Kitchen Ceramics

The Pillsbury Co. was especially successful in getting its name before the public not only in baking products but in a series of ceramic kitchen sets featuring items such as cookie Jars, napkin holders, utensil holders, and salt and pepper shakers. These were made in two or three series, the most desirable to collectors being the first in 1988; these were actually marked on the base with the year of production. Later versions show design changes over time, ranging from slight to marked. All these official Doughboy issues had the name Pillsbury in a blue logo on the front of the chef’s hat’s rim. Even before that, Pillsbury made a Doughboy bank marked 1985 on the base and, in 1972 and 1973, a family of Doughboy toys in vinyl. Later versions of these vinyl dolls were also made, again with various design changes. All the Pillsbury Doughboy items are very affordably priced on the secondary market.

metal sign for Lee Jeans

Metal sign for Lee Jeans

A metal sign for Lee Jeans from the 1930s and taken from a building and measuring 11 3/8” X 23 ¾” sold on eBay in early November of this year. The seller wasn’t pulling any punches on its condition: ”Lots of Wear from over the years, Minor Bends, Surface Rust Thru-out, Some Old Paint Spatter & Drips and it is Filthy Dirty.” The hyper-honest description didn’t deter bidders: the item sold for $390 in a bidding war involving 57 bids! (Image courtesy of eBay)

Peggy Whiteneck is a writer, collector, and dealer living in East Randolph, VT. If you would like to suggest a subject that she can address in her column, email her at

Collectibles Commemorating British Royalty

November 2022

Good Eye

Collectibles Commemorating British Royalty

by Peggy Whiteneck

The year 2022 was the 70th anniversary of the coronation of Queen Elizabeth II, who was still mentally robust but, at age 96, physically frail in the few photos taken of her this year. As it turned out, and as so often happens with close couples, she also died that same year, after losing her husband, Prince Philip, the year before. Not many have lived, as they did, to celebrate 74 years of marriage!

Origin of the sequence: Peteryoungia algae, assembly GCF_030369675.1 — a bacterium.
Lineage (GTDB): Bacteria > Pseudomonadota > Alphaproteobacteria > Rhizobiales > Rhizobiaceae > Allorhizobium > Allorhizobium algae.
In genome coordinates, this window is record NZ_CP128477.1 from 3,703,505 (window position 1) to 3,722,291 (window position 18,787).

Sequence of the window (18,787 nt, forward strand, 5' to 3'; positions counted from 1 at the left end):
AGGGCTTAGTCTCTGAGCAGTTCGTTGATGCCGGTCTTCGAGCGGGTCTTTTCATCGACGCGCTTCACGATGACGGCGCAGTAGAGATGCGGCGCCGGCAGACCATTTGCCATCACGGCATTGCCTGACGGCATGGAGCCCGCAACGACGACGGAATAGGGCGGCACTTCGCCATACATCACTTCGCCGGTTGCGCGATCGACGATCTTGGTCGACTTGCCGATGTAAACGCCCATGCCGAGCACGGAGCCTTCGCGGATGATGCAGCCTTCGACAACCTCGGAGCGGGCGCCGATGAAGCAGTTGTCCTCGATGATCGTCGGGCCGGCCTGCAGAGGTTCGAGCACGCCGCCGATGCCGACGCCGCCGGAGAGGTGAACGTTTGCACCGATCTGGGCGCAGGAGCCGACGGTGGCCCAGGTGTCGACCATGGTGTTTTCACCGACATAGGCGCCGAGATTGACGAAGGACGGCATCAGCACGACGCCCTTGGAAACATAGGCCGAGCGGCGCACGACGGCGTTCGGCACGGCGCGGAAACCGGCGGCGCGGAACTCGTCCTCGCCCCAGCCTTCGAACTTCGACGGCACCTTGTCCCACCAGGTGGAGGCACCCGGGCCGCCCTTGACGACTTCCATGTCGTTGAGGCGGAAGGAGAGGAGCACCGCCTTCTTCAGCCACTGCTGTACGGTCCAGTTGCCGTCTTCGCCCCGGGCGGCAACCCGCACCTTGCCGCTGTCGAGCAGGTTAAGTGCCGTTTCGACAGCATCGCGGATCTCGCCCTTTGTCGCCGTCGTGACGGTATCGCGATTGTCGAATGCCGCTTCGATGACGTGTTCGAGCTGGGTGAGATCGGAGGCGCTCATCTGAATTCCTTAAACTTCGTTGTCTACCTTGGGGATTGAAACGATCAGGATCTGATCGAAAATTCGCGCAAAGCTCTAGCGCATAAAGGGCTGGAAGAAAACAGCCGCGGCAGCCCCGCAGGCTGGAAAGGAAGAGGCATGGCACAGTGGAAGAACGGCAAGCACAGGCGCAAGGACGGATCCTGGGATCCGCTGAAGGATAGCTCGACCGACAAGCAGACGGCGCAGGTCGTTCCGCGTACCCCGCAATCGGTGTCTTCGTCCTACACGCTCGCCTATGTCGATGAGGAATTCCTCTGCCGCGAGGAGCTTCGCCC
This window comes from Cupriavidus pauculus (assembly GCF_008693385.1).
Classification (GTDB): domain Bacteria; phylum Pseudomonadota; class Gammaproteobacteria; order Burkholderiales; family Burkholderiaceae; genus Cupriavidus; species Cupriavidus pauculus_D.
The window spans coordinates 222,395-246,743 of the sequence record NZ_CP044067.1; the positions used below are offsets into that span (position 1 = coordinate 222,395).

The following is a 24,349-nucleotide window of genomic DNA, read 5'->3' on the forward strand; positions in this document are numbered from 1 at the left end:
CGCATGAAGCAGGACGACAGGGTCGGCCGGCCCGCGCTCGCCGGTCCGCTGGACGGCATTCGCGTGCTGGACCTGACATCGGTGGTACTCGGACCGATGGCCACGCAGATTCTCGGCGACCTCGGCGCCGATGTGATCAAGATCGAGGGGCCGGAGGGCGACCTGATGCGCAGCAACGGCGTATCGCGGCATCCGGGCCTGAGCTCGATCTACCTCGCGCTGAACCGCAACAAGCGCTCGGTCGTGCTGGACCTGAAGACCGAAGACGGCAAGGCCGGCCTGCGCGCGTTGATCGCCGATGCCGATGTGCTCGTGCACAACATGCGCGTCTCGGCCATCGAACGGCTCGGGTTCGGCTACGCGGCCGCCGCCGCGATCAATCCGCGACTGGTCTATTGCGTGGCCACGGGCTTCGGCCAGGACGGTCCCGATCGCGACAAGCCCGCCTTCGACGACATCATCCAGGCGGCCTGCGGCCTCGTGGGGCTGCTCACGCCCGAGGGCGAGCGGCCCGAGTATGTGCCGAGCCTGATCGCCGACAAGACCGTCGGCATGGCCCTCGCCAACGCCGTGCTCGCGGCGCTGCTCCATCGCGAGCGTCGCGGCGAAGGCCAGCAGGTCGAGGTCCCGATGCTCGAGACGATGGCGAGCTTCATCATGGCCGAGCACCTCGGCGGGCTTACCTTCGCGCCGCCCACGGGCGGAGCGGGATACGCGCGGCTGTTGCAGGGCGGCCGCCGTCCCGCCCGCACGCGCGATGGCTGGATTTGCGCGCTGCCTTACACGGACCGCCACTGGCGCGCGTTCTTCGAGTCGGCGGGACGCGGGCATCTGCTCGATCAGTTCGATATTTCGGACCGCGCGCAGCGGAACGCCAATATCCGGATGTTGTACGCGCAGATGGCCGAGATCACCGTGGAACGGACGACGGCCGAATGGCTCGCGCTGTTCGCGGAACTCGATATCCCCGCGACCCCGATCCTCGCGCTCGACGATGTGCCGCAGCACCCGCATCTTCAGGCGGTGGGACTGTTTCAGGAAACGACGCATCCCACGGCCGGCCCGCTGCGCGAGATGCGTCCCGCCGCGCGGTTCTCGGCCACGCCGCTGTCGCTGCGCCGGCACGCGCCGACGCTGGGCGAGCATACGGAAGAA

Elizabeth reigned for 70 years, nearly the lifetime of many Discover Vintage America readers, including me! That made her the longest reigning monarch in British history. As we know, those seven decades were tumultuous, not just in terms of what was happening in the world in general (first hydrogen bomb test, discovery of DNA, the Berlin Wall, etc.) but also within the royal family itself (divorce, tragedy, castle fire, etc.). Amid all the controversies, consternations, and calamities that would befall her family during her reign, Queen Elizabeth kept her royal counsel and her self-possession. Her unflappability, not to be confused for a moment with a lack of feeling, appears to have been part of what endeared her to so many of her countrymen: she was an emblem of stability even amidst unstable times.


Queen Elizabeth II

Queen Elizabeth’s photo on memorabilia

Queen Elizabeth’s photo can be found on everything from tree ornaments to fridge magnets. This photo was taken not long before her death. She famously owned and loved horses and Corgi dogs. Image courtesy of Henry Ballal/Twitter